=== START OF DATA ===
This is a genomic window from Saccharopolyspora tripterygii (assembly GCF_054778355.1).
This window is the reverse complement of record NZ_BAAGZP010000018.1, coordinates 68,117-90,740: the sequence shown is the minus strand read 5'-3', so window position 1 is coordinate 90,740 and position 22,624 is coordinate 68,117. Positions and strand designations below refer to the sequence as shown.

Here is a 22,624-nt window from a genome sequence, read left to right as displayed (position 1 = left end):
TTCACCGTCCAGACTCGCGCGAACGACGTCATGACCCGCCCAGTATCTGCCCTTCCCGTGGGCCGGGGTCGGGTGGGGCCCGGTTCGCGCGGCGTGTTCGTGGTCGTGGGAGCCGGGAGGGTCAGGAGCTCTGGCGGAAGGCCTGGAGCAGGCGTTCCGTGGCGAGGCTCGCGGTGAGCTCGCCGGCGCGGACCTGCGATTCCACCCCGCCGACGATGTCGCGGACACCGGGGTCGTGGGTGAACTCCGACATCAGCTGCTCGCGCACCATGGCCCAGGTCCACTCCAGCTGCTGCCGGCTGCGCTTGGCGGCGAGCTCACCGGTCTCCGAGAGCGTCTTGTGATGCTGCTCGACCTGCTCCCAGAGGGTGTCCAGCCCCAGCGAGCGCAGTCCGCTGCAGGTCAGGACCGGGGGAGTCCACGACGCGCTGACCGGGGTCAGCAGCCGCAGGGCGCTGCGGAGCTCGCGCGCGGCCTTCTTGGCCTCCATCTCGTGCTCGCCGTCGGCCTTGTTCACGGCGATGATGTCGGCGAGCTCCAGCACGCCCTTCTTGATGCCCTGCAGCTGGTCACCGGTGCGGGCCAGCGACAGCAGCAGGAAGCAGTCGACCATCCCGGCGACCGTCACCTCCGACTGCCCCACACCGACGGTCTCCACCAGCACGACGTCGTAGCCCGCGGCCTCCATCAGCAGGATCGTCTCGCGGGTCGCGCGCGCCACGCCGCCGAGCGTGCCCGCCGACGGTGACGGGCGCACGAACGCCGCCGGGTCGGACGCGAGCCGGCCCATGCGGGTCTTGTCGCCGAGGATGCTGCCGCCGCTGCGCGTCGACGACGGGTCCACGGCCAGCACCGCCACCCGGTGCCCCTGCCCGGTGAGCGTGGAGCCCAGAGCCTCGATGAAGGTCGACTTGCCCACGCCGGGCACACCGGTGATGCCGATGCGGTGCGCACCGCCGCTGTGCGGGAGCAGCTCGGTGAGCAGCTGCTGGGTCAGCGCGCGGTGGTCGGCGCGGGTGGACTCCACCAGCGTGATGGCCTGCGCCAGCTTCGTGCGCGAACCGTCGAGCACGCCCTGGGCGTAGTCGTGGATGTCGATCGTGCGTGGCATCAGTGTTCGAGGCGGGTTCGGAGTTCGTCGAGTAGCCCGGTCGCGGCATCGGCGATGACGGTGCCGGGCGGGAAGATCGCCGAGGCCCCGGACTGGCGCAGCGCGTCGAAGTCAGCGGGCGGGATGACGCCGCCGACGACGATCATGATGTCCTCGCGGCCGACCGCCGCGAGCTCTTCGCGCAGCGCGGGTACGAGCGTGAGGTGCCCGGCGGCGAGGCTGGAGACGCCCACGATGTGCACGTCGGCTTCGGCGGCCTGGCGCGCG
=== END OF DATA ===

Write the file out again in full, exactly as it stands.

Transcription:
This is a genomic window from Saccharopolyspora tripterygii (assembly GCF_054778355.1).
This window is the reverse complement of record NZ_BAAGZP010000018.1, coordinates 68,117-90,740: the sequence shown is the minus strand read 5'-3', so window position 1 is coordinate 90,740 and position 22,624 is coordinate 68,117. Positions and strand designations below refer to the sequence as shown.

Here is a 22,624-nt window from a genome sequence, read left to right as displayed (position 1 = left end):
TTCACCGTCCAGACTCGCGCGAACGACGTCATGACCCGCCCAGTATCTGCCCTTCCCGTGGGCCGGGGTCGGGTGGGGCCCGGTTCGCGCGGCGTGTTCGTGGTCGTGGGAGCCGGGAGGGTCAGGAGCTCTGGCGGAAGGCCTGGAGCAGGCGTTCCGTGGCGAGGCTCGCGGTGAGCTCGCCGGCGCGGACCTGCGATTCCACCCCGCCGACGATGTCGCGGACACCGGGGTCGTGGGTGAACTCCGACATCAGCTGCTCGCGCACCATGGCCCAGGTCCACTCCAGCTGCTGCCGGCTGCGCTTGGCGGCGAGCTCACCGGTCTCCGAGAGCGTCTTGTGATGCTGCTCGACCTGCTCCCAGAGGGTGTCCAGCCCCAGCGAGCGCAGTCCGCTGCAGGTCAGGACCGGGGGAGTCCACGACGCGCTGACCGGGGTCAGCAGCCGCAGGGCGCTGCGGAGCTCGCGCGCGGCCTTCTTGGCCTCCATCTCGTGCTCGCCGTCGGCCTTGTTCACGGCGATGATGTCGGCGAGCTCCAGCACGCCCTTCTTGATGCCCTGCAGCTGGTCACCGGTGCGGGCCAGCGACAGCAGCAGGAAGCAGTCGACCATCCCGGCGACCGTCACCTCCGACTGCCCCACACCGACGGTCTCCACCAGCACGACGTCGTAGCCCGCGGCCTCCATCAGCAGGATCGTCTCGCGGGTCGCGCGCGCCACGCCGCCGAGCGTGCCCGCCGACGGTGACGGGCGCACGAACGCCGCCGGGTCGGACGCGAGCCGGCCCATGCGGGTCTTGTCGCCGAGGATGCTGCCGCCGCTGCGCGTCGACGACGGGTCCACGGCCAGCACCGCCACCCGGTGCCCCTGCCCGGTGAGCGTGGAGCCCAGAGCCTCGATGAAGGTCGACTTGCCCACGCCGGGCACACCGGTGATGCCGATGCGGTGCGCACCGCCGCTGTGCGGGAGCAGCTCGGTGAGCAGCTGCTGGGTCAGCGCGCGGTGGTCGGCGCGGGTGGACTCCACCAGCGTGATGGCCTGCGCCAGCTTCGTGCGCGAACCGTCGAGCACGCCCTGGGCGTAGTCGTGGATGTCGATCGTGCGTGGCATCAGTGTTCGAGGCGGGTTCGGAGTTCGTCGAGTAGCCCGGTCGCGGCATCGGCGATGACGGTGCCGGGCGGGAAGATCGCCGAGGCCCCGGACTGGCGCAGCGCGTCGAAGTCAGCGGGCGGGATGACGCCGCCGACGACGATCATGATGTCCTCGCGGCCGACCGCCGCGAGCTCTTCGCGCAGCGCGGGTACGAGCGTGAGGTGCCCGGCGGCGAGGCTGGAGACGCCCACGATGTGCACGTCGGCTTCGGCGGCCTGGCGCGCG